In the same way I figured out what my briar patch consists of, it behooves me to ruminate a bit on the nature of my Tar Baby.
Adam & Eve The Serpent
The Serpent is one of the oldest and most widespread mythological symbols. Its meanings are highly complex. The Serpent is a symbol of life and death, it is solar and lunar, light and darkness, good and evil, wisdom and blind passion, healing and poison, spiritual and physical rebirth. The presence of a serpent is often associated with female deities and the great mother.
In some cultures snakes are fertility symbols, and in others they symbolize the umbilical cord, joining all humans to Mother Earth. The snake is assigned many aspects. It is shown as a Dragon, a snake twining up a trunk or staff, and as a Naga sheltering the Buddha.
In Christian mythology, the snake acts as tempter. It convinces Eve to eat the fruit of the tree of knowledge. The snake is evil, the devil himself. In many religions, the devil is a supernatural entity that is the personification of evil and the enemy of God and humankind.
After Eve and Adam have eaten the fruit, God confronts them. Adam blames Eve and Eve blames the snake. God expels the two of them from the Garden and places a Cherubim at the entrance to keep them out. In his anger, God tells Adam that he will live by his labors, Eve will suffer in childbirth and the snake will forever be the lowest of the low.
In Gnosticism, the snake is thanked for bringing knowledge to Adam and Eve. With knowledge, Eve and Adam are freed from the Demiurge’s control. I want to give credit to the serpent and to the woman who listened to the snake. Eve took a bite of the apple and a) she didn’t die, except to her old naive self and b) she was wiser and more conscious for having done so. By sharing her discovery with Adam he became wiser too. So instead of seeing the snake as the devil and the apple as sin, we need to be thankful for the disobedience, the curiosity to listen to something outside of the box, explore life’s possibilities, grow beyond childhood and listen to the wisdom within.
The Fisherman and His Wife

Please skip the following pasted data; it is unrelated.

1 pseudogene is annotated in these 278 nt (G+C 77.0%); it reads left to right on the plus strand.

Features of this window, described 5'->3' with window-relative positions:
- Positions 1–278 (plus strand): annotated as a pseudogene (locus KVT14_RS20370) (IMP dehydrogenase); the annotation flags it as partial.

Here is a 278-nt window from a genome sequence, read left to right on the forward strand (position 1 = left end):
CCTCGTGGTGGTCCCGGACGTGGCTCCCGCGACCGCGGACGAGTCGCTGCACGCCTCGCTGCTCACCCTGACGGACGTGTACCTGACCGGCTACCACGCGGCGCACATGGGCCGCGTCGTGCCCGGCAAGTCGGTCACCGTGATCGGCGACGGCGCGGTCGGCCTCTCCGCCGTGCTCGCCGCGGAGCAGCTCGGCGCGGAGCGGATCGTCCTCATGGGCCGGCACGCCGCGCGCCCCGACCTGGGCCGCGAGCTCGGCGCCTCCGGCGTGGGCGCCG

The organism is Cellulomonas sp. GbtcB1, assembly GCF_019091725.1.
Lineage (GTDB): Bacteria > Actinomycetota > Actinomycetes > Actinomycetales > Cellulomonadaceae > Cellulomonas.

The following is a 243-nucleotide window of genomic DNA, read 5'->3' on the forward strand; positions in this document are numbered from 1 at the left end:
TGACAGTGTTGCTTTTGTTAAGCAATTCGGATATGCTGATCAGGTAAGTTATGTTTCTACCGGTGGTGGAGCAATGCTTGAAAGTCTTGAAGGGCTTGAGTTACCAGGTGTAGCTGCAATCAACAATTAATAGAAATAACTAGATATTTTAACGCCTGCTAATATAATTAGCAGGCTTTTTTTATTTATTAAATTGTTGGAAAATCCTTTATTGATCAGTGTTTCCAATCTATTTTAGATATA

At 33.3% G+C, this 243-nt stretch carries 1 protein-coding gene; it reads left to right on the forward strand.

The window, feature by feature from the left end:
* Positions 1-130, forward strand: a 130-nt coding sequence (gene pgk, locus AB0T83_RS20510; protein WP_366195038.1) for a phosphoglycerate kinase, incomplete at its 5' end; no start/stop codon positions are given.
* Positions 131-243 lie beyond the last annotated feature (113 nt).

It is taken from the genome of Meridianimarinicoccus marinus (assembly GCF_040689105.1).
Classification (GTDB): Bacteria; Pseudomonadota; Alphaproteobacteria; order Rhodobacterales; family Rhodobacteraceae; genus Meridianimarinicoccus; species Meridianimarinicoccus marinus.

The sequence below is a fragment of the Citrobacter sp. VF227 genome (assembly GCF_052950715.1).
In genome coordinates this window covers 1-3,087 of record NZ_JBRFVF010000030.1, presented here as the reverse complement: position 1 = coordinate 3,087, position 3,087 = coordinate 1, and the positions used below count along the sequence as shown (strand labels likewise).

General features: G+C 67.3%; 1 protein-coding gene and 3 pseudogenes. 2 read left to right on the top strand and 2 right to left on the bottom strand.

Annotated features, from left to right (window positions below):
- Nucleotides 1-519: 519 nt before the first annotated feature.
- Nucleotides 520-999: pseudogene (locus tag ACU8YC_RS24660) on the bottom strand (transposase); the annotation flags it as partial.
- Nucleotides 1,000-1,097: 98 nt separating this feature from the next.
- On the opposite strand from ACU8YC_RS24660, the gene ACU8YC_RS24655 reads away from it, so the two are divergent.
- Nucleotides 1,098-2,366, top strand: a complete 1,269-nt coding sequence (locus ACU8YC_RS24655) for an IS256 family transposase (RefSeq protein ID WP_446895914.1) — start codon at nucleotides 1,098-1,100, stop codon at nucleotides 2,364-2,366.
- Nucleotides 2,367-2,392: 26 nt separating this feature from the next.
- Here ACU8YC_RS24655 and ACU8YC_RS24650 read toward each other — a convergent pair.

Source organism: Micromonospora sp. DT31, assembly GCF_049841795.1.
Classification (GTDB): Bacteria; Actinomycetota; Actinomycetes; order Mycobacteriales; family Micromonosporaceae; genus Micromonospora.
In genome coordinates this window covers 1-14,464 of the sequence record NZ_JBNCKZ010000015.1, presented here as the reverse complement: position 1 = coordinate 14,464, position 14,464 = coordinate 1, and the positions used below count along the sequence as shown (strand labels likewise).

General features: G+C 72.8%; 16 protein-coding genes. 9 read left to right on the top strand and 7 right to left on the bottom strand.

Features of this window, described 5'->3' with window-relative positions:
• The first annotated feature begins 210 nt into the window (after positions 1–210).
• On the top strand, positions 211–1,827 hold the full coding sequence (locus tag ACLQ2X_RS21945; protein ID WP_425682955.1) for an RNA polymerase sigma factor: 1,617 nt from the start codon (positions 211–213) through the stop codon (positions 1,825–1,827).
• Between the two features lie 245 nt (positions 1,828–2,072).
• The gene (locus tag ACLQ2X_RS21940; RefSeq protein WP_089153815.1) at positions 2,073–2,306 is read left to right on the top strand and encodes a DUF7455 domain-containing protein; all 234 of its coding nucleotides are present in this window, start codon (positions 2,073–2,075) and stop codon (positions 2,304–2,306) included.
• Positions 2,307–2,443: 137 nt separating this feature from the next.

(The Brothers Grimm)
Week #1 The Big Picture
In the telling of this story, the Magical Fish is often a Flounder. I looked up Flounder to see what they look like. I also discovered some interesting facts about this type of fish.
Founders grow to about 15 inches and weigh around 2 pounds. They are a group of flatfish species. They are found at the bottom of the Ocean, Pacific and the Atlantic, and in lagoons and estuaries. It is the left eye flounder that lies on its right side. They are usually brown but vary in shade depending on the color of the substratum. The Flounder in our story is “Special” he is the shade of gold. The blindside of the Founder, the side facing the bottom, usually is white.
Flatfish like Founder are unlike most other fishes in that they begin life as a bilateral animal, swimming similarly to other fishes. However, as they mature they lie on the bottom on one side of their body. At this time a metamorphosis begins and involves complex modification of the skeletal structure of the head, and rearrangement of the nervous system and muscle tissue. Additionally, the eye on the side that faces the bottom migrates to the upper side of the body.
Comparing the transformation of our Magic Founder with the stagnate Fisherman and his Wife is interesting. The Wife is dissatisfied and greedy and the Fisherman is complacent. Neither is interested in real change. The Fisherman is caught between disturbing the talking Founder who is really a prince and his demanding wife.
The Sea portrays the fish’s emotions. As the Fisherman returns over and over again to ask for more and more – he calls the fish singing the same chant and the fish replies by asking the same question. The fish never expresses his feelings but the Sea tells tells us. Each visit the Fisherman finds a different Ocean. The waters change, the waves change, the sky changes but the Magic Fish remains the same. Whatever is asked of the fish he gives freely and in spades. The granted wish is even more lavish then the request. The Fish is very generous and abundant.
Yet it does not satisfy the greedy Wife. The hole in her life is not filled or satisfied by material “things.” Having more power does not seem to help her either. Since nothing seems to extinguish her neediness, the great fish in his wisdom takes it all back. The two are returned to their former state. The Fisherman is still complacent, he only wants his wife to stop nagging him, and his Wife is as happy with nothing as she was when she had nearly everything. There is no transformation, nothing has changed.